Reykjavik welcomes visitors while volcano erupts
It’s all quiet in the Icelandic capital as the Bárðarbunga volcano continues to make headlines worldwide. Bárðarbunga is located in the remote central highlands, over 200 km from Reykjavík.
Iceland has thirty volcanoes and a long history of eruptions. The substrata of the country is constantly rebuilding itself from magma flows deep underground. Occasionally one of these volcanoes erupts with potentially disastrous results. In 2010 Eyjafjallajokull erupted and disrupted air travel for ten days in North America and Europe. It sent a plume of ash high into the atmosphere where it was carried far away from Iceland by winds at high levels.
In August another volcano called Bardarbunga erupted, causing concern that once again aviation could be adversely affected.. So far the effect on air traffic has been minimal – only about fifty aircraft have had to deviate slightly from their planned flight profiles. A second volcano, Holuhraun, has also been throwing out lava in recent weeks.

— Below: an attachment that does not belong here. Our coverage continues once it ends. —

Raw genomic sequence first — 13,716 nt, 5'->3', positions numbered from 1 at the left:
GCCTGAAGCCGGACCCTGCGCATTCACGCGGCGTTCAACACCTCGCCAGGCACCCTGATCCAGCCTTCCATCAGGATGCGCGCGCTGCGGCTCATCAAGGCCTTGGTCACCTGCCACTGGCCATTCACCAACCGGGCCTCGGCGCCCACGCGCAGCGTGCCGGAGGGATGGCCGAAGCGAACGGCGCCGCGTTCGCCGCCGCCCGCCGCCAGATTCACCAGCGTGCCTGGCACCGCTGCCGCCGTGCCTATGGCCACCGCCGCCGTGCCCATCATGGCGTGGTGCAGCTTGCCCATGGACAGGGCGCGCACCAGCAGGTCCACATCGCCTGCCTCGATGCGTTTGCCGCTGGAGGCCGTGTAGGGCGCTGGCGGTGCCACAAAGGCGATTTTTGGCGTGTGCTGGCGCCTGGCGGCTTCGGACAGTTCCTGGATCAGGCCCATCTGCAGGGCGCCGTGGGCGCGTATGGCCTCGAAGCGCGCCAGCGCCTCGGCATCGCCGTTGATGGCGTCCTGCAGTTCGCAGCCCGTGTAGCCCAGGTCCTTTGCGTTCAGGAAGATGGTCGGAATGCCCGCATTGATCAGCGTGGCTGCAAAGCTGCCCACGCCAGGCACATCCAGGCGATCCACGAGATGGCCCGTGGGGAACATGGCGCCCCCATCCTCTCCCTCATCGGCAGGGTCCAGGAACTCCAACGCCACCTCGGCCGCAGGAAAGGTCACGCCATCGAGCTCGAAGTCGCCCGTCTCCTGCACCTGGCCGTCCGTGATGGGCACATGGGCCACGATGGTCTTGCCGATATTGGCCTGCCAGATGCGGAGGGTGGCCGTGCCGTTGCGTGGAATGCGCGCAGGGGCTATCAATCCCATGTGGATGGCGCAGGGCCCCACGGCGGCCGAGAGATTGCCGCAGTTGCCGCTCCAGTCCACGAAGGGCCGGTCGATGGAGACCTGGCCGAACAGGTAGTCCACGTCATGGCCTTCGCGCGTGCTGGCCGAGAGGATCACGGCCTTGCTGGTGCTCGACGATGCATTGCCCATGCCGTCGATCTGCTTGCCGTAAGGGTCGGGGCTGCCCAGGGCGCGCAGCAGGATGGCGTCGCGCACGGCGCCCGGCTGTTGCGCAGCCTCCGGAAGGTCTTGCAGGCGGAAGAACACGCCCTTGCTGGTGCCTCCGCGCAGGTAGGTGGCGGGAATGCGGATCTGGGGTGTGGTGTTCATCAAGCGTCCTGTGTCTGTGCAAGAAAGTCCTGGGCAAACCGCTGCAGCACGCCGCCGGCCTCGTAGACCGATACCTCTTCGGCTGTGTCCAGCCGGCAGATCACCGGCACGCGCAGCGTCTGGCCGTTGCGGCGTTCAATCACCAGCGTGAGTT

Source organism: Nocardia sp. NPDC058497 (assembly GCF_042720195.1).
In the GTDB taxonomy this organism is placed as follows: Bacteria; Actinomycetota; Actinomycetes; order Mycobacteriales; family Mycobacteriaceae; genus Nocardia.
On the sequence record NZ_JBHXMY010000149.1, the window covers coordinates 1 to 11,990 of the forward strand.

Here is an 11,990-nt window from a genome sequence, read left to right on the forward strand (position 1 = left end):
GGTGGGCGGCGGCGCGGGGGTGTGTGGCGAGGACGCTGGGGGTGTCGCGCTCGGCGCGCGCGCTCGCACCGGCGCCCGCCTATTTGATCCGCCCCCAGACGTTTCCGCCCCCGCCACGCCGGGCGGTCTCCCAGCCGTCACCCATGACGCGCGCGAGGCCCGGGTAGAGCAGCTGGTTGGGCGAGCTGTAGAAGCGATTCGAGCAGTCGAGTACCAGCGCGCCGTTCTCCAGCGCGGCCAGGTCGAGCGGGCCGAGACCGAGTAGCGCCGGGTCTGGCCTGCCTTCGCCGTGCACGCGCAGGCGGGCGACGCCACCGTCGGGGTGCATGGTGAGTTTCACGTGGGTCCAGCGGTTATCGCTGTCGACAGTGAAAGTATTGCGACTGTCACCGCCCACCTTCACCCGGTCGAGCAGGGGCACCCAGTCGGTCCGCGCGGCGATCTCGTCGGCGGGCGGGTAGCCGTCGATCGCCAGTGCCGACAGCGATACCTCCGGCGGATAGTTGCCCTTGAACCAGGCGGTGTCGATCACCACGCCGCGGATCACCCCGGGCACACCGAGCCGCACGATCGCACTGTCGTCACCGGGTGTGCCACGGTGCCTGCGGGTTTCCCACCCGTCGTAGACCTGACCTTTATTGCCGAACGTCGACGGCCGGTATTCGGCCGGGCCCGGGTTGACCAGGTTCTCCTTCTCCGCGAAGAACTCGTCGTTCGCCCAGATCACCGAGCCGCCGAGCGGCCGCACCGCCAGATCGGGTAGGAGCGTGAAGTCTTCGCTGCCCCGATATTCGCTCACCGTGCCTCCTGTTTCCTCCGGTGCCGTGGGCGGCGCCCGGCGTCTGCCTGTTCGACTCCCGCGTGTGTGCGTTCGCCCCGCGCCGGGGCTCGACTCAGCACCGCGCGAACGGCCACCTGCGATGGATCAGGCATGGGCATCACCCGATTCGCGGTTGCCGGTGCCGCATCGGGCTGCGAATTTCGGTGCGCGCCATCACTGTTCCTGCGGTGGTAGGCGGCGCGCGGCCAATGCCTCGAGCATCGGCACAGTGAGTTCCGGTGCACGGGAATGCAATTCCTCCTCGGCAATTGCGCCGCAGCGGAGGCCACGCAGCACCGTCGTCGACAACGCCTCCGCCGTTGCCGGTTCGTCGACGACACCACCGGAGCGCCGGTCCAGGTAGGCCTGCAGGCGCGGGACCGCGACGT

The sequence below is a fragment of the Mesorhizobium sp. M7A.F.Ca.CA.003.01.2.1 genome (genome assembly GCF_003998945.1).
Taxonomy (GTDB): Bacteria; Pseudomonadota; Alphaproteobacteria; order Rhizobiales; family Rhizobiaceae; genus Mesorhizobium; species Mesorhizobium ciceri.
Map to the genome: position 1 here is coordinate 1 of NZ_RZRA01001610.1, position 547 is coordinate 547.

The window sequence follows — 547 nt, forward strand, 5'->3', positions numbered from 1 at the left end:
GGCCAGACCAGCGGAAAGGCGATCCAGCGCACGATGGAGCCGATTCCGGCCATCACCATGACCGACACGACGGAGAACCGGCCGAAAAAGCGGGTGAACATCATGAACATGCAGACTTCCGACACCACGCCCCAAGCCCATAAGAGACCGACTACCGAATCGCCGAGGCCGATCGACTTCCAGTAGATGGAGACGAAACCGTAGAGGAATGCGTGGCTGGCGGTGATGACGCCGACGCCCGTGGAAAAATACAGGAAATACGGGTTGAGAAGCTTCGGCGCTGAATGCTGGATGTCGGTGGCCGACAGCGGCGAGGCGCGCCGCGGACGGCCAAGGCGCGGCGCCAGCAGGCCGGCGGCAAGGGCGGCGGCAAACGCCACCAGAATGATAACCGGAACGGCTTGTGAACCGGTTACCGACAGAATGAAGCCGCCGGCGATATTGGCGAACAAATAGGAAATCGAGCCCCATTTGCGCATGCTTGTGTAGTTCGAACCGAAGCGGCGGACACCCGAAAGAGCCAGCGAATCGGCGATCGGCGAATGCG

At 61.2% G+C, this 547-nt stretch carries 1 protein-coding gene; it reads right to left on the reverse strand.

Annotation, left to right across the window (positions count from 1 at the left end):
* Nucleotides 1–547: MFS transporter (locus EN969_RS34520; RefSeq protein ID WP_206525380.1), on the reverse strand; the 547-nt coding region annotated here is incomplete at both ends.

Lava from the volcanoes has so far reached the surface only on land that is not covered by ice whereas an eruption under an ice cap may be explosive and result in an ash cloud that is likely to disrupt aviation.
Meanwhile all is quiet in the capital city of Reykjavik, which continues to welcome visitors. Reykjavik is a charming and interesting city, with plenty of sights to amuse the visitor for a couple of days. Places of interest in the city itself include the city’s central park area “Austurvollur”, the parliament house, the Hofdi House and the Hallgrimkirkja, the church which is Iceland’s tallest building and which defines the Reykjavik skyline.
However, anyone taking a Reykjavik city break should not miss the opportunity to get better acquainted with Iceland’s geography and geology and visit some of the breathtaking sights which are within easy reach of the capital city.
A thoughtful Icelandair pilot took a brief detour to give passengers a closer look at the Bardarbunga volcano last week! He took the flight on an extra circle around the volcano, giving his passengers a unique view of the stunning lava display.